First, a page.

It's of course not true. Programmers don't go from evil to good by just touching a language, no, sir! Instead, the choosen language is a function of the programmers alignment. Good programmers choose Python. Evil programmers choose Perl. There's a scale of good to evil languages: (good) Python - .Net - Java - C - Ruby - C++ - Intercal - PHP - Perl - Perl6 (evil). Look at the language of choice, and one can instantly see whether a programmer is good or evil. Python programmers are cheerful, care for the environment, help cross old ladies across the street, write maintainable programs, and have a good sense of humour (Python is named after Monty Python after all). Perl programmers are grumpy, steal candy from babies, don't care about the environment (just look at all the flying around the world to attent their navel staring so-called "conferences"), write unreadable programs, and wouldn't recognize an ironic post if beaten to death with it. But what would you expect from a language created by a man who is dull enough that he first had to read the dictionary cover to cover to find a name for the language. After trying out his wife's name, and then picking a name already taking by someone elses language. Evil language, evil programmers.

Re: perl python compare
by LanX (Canon) on Mar 28, 2011 at 18:12 UTC
    They are equally good, both start with a P ... but as I notice now, Python has 2 letters more!

    Cheers Rolf

      Python has 2 letters more

      which of course tells you why Perl code is smaller, faster to write and easier to comprehend - it avoids extra clutter.

      True laziness is hard work
Re: perl python compare
by Anonymous Monk on Mar 29, 2011 at 03:20 UTC

    My $0.02

    There are many reasons why Perl is preferable over Python. To summarize them all. I think Perl is still the only option in your tool set if you get a task at 1 in the night and expected to finish that in an hour. That means that there are a certain things that about Perl that make it the best scripting language in the class. Sure everything that is possible in Python is possible in Perl too, but that sort of mathematical possibility is not what tools are about.

    1. Flawless integration with the UNIX system. The language has perfect integration with the shell and the entire UNIX system as a whole. As far as text processing is concerned no other language holds even a candle to Perl. Any thing to do with the word text and there you go, all you need and have is Perl. Python has text processing too, but it looks so cumbersome and difficult that it becomes a pain as soon the number of regexes hit anything more than 5. You get caught up in an never ending mess of compiling, matching and catching exceptions even for simple tasks. On top of that functions like grep, things like qr and smart matching features of Perl make text processing not just easy but look so natural and native to the language. Regexes are first class citizens in Perl, now that's another added advantage. Try the combination of iteration, smart matching and too many regexes in Python, You will instantly realize what sort of mess Python code looks like.

    2. Freedom, Power, Flexibility and rapid pace of getting job done. As Chris Prather says - Perl prefers configuration over convention in Code!. Python on the other hand is designed with restriction and sacrifices too much power, flexibility, freedom and pace of getting job done to achieve what it calls 'Readability matters'. I don't know about others but I prefer a sharp double edge sword to a blunt one. I mean to say, Perl will help you be creative. It will make you thing in many ways. It will help you come out will many solutions and good solutions over time. I prefer freedom and power over bluntness. Python's claim that it helps people write good code automatically is foolish. Only thing that solves a bad programmer problem is a good programmer. For me this whole idea of restriction of freedom to the programmer is the biggest reason why I hate Python. Anything that comes in between my freedom and creativity is not for me. Besides a tools that forces you to be something, will eventually group you into same group of fools who were themselves forced to be so.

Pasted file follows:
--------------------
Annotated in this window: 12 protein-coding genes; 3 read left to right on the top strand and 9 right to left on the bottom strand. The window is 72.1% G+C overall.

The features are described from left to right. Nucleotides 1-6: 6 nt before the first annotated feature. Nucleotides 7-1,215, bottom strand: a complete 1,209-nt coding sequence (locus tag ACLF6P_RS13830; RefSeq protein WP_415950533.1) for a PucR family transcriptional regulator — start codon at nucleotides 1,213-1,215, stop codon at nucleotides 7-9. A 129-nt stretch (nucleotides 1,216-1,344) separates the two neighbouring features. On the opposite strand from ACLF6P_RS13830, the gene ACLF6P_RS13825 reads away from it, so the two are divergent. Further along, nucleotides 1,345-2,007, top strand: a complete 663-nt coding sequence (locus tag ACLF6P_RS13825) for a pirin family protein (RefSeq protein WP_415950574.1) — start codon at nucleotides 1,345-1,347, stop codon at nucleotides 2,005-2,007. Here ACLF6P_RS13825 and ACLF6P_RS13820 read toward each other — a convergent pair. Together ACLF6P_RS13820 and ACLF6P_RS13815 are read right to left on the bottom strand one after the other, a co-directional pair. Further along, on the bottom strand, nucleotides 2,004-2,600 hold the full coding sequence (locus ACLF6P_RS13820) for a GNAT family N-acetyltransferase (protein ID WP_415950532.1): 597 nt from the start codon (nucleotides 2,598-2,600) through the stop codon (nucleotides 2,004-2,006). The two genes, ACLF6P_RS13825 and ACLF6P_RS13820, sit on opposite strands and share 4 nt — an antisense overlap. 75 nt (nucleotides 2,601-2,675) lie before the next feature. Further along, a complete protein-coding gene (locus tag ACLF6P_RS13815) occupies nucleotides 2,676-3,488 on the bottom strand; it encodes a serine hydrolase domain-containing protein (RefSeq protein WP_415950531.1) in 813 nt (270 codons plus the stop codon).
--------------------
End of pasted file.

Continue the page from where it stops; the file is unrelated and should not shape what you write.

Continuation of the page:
3. CPAN, Nothing like this exists in other language. And only seeing it manually can make you believe it. By the time one can think of a 'only one way to do it' solution in Python, You would have solved the problem with CPAN.

    4. The Perl community. Perl monks, the mailing lists, the helpful people. And people with the most passionate hackers in the community.

    5. Stable and back ward compatible software. Perl hasn't broken backwards compatibility since its existence. Python on the other has broken backwards compatibility to modify just a print statement and a couple of iterators in Python 3. With Perl I can be sure 4-5 years down the lane the porters will ensure my old code runs smoothly then. With Python I would have worry about the migration mess.

    6. Evolution and syntactical flexibility with backwards compatibility. Advances like Moose and Devel::Declare(And all associated modules) give the power of extensibility without worrying about breaking backwards compatibility.

    Of course a detailed analysis will run into volumes. But its not exactly the technical stuff that attracts me to Perl. Its the Perl philosophy.

      Could you please elaborate how Devel::Declare is backward compatible?

      And when complaining about Python 3 you should keep in mind that Perl6 also breaks compatibility.

      Cheers Rolf

        Devel::Declare is a module, Perl 6 is a new language which wishes to co exist with Perl 5. Whereas Python 3 wishes to REPLACE Python 2. Unfortunately with Python that's not an option. Not that its surprising. Python's syntax is rigid enough, any thing that is even close to changing/modifying/updating or getting a better syntax will break Python's back ward's compatibility.

        If your only goal is 'readability matters', you shouldn't be surprised when programs get difficult to write over time.

Re: perl python compare
by holli (Monsignor) on Mar 29, 2011 at 10:48 UTC
    Python does not support real closures/anonymous functions.


    holli

    You can lead your users to water, but alas, you cannot drown them.